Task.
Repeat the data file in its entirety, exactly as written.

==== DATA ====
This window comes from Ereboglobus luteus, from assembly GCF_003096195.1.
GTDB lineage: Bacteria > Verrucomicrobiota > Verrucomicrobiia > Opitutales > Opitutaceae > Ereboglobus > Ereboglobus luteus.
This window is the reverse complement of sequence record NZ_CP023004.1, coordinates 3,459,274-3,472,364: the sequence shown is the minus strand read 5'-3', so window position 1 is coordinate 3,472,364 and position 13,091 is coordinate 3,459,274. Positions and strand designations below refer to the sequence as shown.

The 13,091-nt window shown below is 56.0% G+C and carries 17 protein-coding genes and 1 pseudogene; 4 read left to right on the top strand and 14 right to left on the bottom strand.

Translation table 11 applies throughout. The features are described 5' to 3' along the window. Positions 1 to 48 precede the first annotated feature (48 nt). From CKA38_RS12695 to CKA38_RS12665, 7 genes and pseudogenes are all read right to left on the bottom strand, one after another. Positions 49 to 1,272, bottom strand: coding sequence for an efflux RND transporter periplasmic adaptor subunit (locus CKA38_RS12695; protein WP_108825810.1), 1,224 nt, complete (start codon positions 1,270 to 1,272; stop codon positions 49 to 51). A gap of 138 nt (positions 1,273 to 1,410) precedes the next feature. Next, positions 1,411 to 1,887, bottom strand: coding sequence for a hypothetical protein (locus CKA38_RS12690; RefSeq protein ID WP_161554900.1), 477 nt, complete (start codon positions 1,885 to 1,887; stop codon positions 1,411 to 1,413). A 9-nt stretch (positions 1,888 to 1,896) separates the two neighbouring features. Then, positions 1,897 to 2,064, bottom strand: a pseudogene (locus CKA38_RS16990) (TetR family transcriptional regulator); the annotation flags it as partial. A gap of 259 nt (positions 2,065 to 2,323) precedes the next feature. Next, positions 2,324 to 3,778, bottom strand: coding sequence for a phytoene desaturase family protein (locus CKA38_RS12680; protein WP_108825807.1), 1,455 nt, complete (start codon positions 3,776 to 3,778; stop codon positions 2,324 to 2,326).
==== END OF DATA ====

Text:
This window comes from Ereboglobus luteus, from assembly GCF_003096195.1.
GTDB lineage: Bacteria > Verrucomicrobiota > Verrucomicrobiia > Opitutales > Opitutaceae > Ereboglobus > Ereboglobus luteus.
This window is the reverse complement of sequence record NZ_CP023004.1, coordinates 3,459,274-3,472,364: the sequence shown is the minus strand read 5'-3', so window position 1 is coordinate 3,472,364 and position 13,091 is coordinate 3,459,274. Positions and strand designations below refer to the sequence as shown.

The 13,091-nt window shown below is 56.0% G+C and carries 17 protein-coding genes and 1 pseudogene; 4 read left to right on the top strand and 14 right to left on the bottom strand.

Translation table 11 applies throughout. The features are described 5' to 3' along the window. Positions 1 to 48 precede the first annotated feature (48 nt). From CKA38_RS12695 to CKA38_RS12665, 7 genes and pseudogenes are all read right to left on the bottom strand, one after another. Positions 49 to 1,272, bottom strand: coding sequence for an efflux RND transporter periplasmic adaptor subunit (locus CKA38_RS12695; protein WP_108825810.1), 1,224 nt, complete (start codon positions 1,270 to 1,272; stop codon positions 49 to 51). A gap of 138 nt (positions 1,273 to 1,410) precedes the next feature. Next, positions 1,411 to 1,887, bottom strand: coding sequence for a hypothetical protein (locus CKA38_RS12690; RefSeq protein ID WP_161554900.1), 477 nt, complete (start codon positions 1,885 to 1,887; stop codon positions 1,411 to 1,413). A 9-nt stretch (positions 1,888 to 1,896) separates the two neighbouring features. Then, positions 1,897 to 2,064, bottom strand: a pseudogene (locus CKA38_RS16990) (TetR family transcriptional regulator); the annotation flags it as partial. A gap of 259 nt (positions 2,065 to 2,323) precedes the next feature. Next, positions 2,324 to 3,778, bottom strand: coding sequence for a phytoene desaturase family protein (locus CKA38_RS12680; protein WP_108825807.1), 1,455 nt, complete (start codon positions 3,776 to 3,778; stop codon positions 2,324 to 2,326).